A work of art can exhibit virtuosity, but fail to connect to its audience in any way. For example, a concert pianist might be a virtuoso playing a Mozart concerto, but if he performs before an audience for whom the Western tonal system is foreign and meaningless, then for me the performance lacks "quality." On the other hand, a story told by someone who lacks virtuosity, but whose story connects to its audience in a powerful, immediate way, for me, is a higher "quality" performance. In other words, "quality" exists not in the work of art or performance itself, but in the experience of the art by a specific audience.
Which brings me to what I consider more important than virtuosity: authenticity or genuineness. The characteristic of being "free from pretense, affectation, or hypocrisy; sincere:; or "Honestly felt or experienced: genuine devotion." This is a characteristic that exists both within the artist and the audience. The works is genuinely felt by the artist and authentically experienced by the audience. To me, more than anything else, this is what leads to a "high quality" performance -- the authentic communication of a genuine emotion or idea from artist to audience.
Sometimes, authenticity is enhanced by virtuosity -- for instance, think of when you watch figure skating in the Winter Olympics and you have been informed how difficult a particular move is and how long the skater has been working on it. When that skater successfully executes that move, you as an audience share in his or her authentic emotion and you appreciate the sheer virtuosity of what was accomplished. But all too often, virtuosity becomes an end in itself, and it stands between the audience and the epxerience. The form has taken precedence over the content, and the result is an empty experience and a lower "quality" experience for the audience. For example, much modernist art is incomprehensible to the average spectator, and while it may exhibit a high level of virtuosity, the experience is one of bafflement.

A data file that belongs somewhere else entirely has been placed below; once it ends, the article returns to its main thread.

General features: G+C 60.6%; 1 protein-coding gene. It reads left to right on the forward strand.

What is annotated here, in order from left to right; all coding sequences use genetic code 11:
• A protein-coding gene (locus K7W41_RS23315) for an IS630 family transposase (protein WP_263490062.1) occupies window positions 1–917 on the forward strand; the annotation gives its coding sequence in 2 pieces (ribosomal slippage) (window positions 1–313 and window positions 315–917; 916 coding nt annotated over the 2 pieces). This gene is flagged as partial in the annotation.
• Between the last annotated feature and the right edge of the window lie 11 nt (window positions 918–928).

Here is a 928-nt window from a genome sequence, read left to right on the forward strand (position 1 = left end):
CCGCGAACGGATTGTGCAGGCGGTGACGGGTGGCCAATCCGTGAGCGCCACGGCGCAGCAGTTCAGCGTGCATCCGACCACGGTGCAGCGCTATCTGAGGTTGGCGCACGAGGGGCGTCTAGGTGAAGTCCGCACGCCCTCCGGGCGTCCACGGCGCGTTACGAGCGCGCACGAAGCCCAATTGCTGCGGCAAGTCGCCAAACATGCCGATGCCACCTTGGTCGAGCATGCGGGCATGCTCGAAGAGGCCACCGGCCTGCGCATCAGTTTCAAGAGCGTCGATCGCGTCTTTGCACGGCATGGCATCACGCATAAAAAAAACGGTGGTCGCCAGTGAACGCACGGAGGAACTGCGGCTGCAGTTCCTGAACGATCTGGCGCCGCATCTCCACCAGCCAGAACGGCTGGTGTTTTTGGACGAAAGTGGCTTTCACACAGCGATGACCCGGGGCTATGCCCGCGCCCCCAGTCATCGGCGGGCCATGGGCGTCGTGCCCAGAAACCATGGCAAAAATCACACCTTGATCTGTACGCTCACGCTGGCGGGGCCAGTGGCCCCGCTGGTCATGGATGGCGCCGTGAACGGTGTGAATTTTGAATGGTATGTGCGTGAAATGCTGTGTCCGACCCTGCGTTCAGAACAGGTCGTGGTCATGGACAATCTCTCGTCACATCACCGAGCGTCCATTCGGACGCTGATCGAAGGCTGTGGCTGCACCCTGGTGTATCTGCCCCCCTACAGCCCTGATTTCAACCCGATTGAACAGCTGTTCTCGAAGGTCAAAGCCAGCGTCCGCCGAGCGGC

Would that experience be improved by a degree of knowledge, so that one might appreciate the technique? Absolutely, and such knowledge might release the authentic emotion contained within the virtuosity. But again, that rests not in the virtuosity itself, but in the interaction between audience and work of art. Which in turn means that the "quality" of a work of art changed with each audience.
Like Tom, I find most theatre that I see mediocre at best. But for me, it isn't because it lacks virtuosity, but rather that it lacks genuineness -- I don't believe it, I don't feel it. It doesn't speak to me, because I have no connection to the artist, the story he or she tells has little connection to my life, and all the virtuosity in the world won't bridge that gap.
Obviously, the ideal is to combine virtuosity and authenticity. The question is which element is primary. For me, a work of art needs to first be authentic; virtuosity is frosting on the cake.